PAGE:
Just shy of two weeks after Apple added a "Why You'll Love iPhone"
section to the product's showcase on its website, the company has now expanded the theme to the iPad
. The iPhone feature page
was seen as a response to the (at the time) Samsung Galaxy S4 launch, but now appears to be part of an overall advertising theme that focuses on quality awards, the design of the hardware, the display quality, battery life, camera and the App Store ecosystem. On both the iPhone and iPad pages, Apple takes some light shots at its competition.
As with the iPhone page, the "Why You'll Love iPad" page mostly touts its main selling points with clear, short writing and large, clear visuals in a very consumer-friendly format (that will swiftly be copied, most likely). Unlike the "Why You'll Love iPhone" page, however, the iPad version treats the two products -- the full-size (9.7 inch) and mini version (7.9 inch) -- as one family, whereas the "Why iPhone" page highlights only the iPhone 5. The iPad page touts the fact that the iPad has still not been equalled, notes its JD Power and Associates wins, and mentions that it has more apps built specifically for tablets as well as has compatibility with nearly all iPhone apps.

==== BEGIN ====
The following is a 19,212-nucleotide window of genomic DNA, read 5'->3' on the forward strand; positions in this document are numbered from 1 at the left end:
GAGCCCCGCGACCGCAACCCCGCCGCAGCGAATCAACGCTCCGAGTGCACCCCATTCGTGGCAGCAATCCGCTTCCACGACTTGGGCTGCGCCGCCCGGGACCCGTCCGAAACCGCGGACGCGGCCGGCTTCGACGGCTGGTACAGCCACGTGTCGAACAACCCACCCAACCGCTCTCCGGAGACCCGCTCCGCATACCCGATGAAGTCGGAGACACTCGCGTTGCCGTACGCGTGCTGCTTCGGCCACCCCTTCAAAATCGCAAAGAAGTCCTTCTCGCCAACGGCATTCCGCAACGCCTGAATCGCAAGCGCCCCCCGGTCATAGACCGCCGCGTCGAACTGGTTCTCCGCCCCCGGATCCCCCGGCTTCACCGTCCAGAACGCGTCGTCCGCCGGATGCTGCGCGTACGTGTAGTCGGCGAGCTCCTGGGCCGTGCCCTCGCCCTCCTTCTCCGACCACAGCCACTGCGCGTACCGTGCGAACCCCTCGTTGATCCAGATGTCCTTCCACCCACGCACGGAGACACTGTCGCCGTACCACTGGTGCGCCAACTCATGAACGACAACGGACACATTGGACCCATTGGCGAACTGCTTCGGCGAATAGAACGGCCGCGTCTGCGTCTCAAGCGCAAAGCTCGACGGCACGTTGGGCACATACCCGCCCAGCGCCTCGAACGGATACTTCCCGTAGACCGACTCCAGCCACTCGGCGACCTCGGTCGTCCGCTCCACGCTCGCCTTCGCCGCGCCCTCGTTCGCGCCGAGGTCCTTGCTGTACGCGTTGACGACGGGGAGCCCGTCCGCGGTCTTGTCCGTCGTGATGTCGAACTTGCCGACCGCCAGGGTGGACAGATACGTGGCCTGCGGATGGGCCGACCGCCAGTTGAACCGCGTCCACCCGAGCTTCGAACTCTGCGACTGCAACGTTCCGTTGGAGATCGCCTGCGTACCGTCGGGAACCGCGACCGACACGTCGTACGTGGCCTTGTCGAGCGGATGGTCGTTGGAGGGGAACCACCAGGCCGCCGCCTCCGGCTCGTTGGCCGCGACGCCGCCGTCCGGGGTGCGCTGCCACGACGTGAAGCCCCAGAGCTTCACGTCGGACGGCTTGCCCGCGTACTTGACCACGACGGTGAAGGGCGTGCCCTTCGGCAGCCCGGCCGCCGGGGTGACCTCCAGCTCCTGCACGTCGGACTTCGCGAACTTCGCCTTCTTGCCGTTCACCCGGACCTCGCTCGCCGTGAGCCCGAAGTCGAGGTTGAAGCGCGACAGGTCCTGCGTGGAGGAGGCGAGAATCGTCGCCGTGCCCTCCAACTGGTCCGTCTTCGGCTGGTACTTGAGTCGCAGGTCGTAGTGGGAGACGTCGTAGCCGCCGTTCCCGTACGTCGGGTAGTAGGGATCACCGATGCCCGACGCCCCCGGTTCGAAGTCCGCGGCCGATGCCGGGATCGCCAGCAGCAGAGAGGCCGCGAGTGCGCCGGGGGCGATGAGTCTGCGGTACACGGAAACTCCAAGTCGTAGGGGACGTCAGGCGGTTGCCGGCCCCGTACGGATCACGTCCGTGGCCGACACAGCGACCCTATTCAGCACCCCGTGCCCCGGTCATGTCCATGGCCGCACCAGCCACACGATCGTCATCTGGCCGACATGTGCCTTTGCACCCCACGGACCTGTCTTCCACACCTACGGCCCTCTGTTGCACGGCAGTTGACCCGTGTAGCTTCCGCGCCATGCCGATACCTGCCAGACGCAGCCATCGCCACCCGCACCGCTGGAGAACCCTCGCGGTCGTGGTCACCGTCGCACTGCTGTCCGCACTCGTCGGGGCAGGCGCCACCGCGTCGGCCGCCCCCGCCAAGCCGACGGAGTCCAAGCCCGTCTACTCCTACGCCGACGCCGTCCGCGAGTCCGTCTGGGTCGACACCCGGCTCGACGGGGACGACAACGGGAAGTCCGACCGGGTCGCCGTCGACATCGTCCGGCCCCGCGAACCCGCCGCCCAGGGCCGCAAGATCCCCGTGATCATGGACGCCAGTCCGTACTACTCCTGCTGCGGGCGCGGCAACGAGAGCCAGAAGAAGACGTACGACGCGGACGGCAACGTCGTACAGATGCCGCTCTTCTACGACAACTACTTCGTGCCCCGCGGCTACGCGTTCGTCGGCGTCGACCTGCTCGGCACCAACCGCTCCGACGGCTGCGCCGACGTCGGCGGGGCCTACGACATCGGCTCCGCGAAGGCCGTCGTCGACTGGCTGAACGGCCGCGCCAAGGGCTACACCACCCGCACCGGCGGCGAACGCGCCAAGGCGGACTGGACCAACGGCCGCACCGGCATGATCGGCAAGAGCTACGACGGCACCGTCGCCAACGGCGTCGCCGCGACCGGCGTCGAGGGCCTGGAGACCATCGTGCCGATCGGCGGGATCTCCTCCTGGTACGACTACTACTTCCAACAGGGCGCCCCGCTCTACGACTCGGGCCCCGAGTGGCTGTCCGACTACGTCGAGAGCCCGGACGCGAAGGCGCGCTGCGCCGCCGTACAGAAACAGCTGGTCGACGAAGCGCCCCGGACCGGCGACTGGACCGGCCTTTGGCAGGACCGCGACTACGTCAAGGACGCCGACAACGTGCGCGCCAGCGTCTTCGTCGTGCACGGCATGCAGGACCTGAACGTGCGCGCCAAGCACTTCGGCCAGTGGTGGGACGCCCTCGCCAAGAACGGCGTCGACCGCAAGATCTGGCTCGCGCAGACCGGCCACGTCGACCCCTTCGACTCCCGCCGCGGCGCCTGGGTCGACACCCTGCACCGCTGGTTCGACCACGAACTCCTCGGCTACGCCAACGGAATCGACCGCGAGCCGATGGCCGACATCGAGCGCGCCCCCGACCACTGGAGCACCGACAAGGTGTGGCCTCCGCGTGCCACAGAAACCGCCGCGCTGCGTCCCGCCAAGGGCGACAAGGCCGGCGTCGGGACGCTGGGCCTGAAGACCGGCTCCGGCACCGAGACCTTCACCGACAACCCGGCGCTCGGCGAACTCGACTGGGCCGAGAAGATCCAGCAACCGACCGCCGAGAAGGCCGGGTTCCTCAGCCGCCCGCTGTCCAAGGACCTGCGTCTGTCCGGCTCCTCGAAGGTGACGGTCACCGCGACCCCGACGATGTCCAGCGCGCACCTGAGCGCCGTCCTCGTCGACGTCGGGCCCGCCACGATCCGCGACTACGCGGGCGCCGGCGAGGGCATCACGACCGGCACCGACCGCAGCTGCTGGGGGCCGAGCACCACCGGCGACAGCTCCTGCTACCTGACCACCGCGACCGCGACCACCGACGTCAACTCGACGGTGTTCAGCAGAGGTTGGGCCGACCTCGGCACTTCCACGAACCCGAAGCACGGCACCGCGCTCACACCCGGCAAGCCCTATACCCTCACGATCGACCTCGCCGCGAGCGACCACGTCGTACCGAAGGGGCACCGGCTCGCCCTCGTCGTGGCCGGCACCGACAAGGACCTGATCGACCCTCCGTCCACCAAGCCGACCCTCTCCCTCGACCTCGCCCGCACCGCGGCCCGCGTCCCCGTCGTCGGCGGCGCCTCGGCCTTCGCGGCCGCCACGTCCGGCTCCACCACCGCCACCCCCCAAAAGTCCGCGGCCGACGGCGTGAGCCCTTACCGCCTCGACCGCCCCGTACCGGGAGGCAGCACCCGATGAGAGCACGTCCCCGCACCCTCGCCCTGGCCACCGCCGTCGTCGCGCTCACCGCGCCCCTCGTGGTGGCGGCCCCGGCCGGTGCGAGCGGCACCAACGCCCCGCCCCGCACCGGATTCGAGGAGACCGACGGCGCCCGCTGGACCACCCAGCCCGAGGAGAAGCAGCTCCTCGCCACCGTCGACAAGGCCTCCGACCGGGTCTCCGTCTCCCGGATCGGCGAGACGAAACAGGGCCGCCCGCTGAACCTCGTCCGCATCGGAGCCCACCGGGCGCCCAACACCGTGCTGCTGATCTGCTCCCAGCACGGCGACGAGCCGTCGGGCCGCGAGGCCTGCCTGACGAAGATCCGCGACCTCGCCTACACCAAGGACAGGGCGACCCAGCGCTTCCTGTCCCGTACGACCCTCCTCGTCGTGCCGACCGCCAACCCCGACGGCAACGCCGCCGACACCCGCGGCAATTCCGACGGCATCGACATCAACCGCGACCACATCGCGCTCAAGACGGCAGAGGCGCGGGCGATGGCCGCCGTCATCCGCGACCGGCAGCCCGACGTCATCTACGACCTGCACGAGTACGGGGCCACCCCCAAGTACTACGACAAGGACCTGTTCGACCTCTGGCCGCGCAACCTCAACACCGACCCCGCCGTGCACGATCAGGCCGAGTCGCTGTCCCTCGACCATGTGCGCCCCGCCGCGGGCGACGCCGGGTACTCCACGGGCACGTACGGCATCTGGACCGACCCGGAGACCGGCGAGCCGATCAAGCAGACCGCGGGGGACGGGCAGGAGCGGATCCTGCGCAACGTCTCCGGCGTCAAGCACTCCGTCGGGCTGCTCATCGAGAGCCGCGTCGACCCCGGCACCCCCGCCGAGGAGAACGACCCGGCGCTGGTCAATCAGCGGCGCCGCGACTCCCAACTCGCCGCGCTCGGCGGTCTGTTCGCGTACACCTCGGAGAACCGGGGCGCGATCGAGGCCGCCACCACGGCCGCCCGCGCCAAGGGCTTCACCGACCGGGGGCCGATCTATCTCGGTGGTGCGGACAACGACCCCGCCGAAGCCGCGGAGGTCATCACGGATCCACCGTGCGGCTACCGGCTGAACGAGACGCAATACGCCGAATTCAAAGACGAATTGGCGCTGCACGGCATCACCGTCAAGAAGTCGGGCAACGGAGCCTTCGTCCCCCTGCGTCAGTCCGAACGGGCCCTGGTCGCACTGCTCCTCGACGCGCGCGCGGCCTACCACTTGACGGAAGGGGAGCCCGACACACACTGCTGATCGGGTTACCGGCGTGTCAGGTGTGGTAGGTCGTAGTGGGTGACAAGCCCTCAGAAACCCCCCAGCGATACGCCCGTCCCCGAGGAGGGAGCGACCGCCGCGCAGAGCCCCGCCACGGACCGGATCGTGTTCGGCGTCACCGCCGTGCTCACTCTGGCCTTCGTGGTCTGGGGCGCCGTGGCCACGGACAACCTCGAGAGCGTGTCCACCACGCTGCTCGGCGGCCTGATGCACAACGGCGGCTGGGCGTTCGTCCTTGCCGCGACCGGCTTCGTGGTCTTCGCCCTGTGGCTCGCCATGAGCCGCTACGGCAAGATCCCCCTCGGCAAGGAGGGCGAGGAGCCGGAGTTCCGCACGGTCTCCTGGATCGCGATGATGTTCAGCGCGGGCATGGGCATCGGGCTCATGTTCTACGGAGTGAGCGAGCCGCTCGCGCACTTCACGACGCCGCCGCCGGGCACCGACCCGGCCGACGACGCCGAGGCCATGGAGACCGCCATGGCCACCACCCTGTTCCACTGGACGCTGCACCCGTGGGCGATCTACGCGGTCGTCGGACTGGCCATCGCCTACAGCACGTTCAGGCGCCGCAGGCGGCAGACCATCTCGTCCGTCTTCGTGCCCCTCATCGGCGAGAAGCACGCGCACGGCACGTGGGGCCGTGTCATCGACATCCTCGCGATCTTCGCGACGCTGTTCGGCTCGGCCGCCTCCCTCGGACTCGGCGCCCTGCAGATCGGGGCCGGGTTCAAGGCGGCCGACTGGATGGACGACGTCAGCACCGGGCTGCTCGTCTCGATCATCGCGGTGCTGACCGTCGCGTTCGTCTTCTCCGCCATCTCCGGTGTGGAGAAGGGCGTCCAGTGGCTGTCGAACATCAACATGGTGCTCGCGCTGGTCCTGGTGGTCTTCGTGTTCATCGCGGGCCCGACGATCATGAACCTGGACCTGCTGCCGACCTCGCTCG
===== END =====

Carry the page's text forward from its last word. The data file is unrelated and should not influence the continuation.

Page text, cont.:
The page also highlights the built quality of the hardware, brags on the display quality and battery life, and touts its cameras, wireless connectivity options, advanced operating system, iCloud syncing and "support from real people," among other features. It also notes that iPads make up 81 percent of tablet web traffic, and mentions -- possibly for the first time -- that 65 percent of US school districts
are "piloting or deploying" iPads.
One other area it mentions is the only part of the page that addresses its competition directly. While inferring earlier that other platforms have tablet apps that are "merely scaled-up versions of phone apps that lack features designed for the larger screen," it is in the section touting the iOS App Store that Apple lands a more solid punch, with the headline "Millions of ways to play, work and learn. From one trusted source." As with the corresponding iPhone page, Apple says that other mobile platforms "have a myriad of fragmented store options -- resulting in availability issues, developer frustration
, and security risks